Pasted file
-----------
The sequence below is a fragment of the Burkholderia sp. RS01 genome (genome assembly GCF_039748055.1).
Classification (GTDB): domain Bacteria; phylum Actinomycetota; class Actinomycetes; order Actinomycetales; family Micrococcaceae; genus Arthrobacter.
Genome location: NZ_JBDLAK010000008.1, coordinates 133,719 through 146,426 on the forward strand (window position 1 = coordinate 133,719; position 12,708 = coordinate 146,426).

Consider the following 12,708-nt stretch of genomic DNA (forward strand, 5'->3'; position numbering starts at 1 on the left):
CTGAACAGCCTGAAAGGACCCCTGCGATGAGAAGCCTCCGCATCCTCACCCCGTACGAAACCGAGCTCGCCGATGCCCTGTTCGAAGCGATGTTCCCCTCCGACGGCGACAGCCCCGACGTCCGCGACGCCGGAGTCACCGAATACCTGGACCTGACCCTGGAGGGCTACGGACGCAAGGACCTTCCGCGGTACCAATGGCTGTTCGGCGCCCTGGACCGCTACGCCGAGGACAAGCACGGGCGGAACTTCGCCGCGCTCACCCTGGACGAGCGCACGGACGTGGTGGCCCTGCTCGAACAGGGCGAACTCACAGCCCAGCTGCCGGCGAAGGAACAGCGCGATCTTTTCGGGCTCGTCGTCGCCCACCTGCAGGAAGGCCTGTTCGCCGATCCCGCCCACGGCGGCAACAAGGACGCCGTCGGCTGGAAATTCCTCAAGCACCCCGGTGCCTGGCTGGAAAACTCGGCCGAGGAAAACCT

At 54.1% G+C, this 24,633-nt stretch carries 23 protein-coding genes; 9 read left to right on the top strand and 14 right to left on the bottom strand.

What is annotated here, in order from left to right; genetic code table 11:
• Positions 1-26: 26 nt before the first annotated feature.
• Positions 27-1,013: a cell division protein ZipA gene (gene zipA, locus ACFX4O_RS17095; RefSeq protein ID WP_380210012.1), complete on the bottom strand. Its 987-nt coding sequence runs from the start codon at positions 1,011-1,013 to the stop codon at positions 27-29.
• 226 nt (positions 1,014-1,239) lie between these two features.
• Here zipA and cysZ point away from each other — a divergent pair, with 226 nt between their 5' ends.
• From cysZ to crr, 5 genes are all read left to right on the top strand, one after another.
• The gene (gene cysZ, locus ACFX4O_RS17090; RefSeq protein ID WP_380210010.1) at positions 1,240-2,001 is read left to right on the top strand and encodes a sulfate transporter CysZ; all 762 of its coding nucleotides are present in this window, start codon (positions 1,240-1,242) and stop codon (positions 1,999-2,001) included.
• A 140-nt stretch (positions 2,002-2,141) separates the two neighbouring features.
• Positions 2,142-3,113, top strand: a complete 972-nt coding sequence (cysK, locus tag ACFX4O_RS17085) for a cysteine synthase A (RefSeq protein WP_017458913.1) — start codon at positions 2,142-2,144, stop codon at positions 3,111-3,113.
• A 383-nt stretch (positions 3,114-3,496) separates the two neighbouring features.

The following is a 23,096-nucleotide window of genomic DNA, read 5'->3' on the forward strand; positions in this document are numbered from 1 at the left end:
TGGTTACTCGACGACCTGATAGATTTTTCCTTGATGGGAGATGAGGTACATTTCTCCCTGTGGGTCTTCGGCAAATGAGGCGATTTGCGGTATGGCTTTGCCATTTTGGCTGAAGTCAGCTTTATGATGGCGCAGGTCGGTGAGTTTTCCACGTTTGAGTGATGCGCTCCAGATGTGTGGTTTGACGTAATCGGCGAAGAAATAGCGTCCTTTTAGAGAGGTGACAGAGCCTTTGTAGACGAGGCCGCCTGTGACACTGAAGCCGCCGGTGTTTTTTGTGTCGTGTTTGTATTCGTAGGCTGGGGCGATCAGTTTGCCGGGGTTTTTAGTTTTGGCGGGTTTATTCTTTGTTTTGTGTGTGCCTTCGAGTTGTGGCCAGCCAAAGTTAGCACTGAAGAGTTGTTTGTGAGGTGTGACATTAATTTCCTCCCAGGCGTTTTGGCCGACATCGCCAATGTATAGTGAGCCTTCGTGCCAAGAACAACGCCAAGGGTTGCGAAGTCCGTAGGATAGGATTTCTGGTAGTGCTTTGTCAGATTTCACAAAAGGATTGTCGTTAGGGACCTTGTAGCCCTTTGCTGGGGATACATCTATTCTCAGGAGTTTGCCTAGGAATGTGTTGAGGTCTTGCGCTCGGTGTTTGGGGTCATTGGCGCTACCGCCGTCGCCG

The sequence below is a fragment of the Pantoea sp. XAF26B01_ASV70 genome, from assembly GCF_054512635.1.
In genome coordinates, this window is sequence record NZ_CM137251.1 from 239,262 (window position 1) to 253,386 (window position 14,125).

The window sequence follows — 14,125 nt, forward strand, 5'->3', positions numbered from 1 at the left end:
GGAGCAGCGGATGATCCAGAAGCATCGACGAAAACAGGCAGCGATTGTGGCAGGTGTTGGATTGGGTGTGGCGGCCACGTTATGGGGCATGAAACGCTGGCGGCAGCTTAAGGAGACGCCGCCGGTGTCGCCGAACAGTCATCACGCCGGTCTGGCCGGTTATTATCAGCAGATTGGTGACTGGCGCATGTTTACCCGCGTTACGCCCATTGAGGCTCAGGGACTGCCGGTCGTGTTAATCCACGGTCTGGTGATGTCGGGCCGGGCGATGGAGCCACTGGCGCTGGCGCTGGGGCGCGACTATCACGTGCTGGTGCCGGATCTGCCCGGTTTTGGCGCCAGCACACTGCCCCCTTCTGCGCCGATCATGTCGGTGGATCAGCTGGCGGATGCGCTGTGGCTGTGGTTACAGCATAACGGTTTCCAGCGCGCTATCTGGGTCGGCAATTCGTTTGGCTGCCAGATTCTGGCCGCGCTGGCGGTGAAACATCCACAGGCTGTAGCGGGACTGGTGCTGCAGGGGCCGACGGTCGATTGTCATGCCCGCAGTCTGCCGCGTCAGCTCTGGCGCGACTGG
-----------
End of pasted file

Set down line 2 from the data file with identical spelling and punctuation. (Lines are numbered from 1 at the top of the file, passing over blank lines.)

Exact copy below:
Classification (GTDB): domain Bacteria; phylum Actinomycetota; class Actinomycetes; order Actinomycetales; family Micrococcaceae; genus Arthrobacter.